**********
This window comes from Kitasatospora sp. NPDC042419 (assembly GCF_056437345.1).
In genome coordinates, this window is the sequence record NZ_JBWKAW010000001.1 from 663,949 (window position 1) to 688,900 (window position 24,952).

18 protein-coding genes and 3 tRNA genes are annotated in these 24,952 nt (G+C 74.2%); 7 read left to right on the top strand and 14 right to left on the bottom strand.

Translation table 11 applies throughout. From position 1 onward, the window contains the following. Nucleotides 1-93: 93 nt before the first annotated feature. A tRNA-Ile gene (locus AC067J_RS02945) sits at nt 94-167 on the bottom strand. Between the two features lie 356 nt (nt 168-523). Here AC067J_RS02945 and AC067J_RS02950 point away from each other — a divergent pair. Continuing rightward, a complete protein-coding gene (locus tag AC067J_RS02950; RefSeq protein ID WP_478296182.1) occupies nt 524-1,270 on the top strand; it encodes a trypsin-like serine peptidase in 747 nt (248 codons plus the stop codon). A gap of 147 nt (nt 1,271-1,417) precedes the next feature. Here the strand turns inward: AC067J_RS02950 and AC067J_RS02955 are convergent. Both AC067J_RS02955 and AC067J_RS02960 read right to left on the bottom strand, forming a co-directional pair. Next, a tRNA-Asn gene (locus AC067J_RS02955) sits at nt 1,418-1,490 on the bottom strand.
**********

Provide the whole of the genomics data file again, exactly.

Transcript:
This window comes from Kitasatospora sp. NPDC042419 (assembly GCF_056437345.1).
In genome coordinates, this window is the sequence record NZ_JBWKAW010000001.1 from 663,949 (window position 1) to 688,900 (window position 24,952).

18 protein-coding genes and 3 tRNA genes are annotated in these 24,952 nt (G+C 74.2%); 7 read left to right on the top strand and 14 right to left on the bottom strand.

Translation table 11 applies throughout. From position 1 onward, the window contains the following. Nucleotides 1-93: 93 nt before the first annotated feature. A tRNA-Ile gene (locus AC067J_RS02945) sits at nt 94-167 on the bottom strand. Between the two features lie 356 nt (nt 168-523). Here AC067J_RS02945 and AC067J_RS02950 point away from each other — a divergent pair. Continuing rightward, a complete protein-coding gene (locus tag AC067J_RS02950; RefSeq protein ID WP_478296182.1) occupies nt 524-1,270 on the top strand; it encodes a trypsin-like serine peptidase in 747 nt (248 codons plus the stop codon). A gap of 147 nt (nt 1,271-1,417) precedes the next feature. Here the strand turns inward: AC067J_RS02950 and AC067J_RS02955 are convergent. Both AC067J_RS02955 and AC067J_RS02960 read right to left on the bottom strand, forming a co-directional pair. Next, a tRNA-Asn gene (locus AC067J_RS02955) sits at nt 1,418-1,490 on the bottom strand.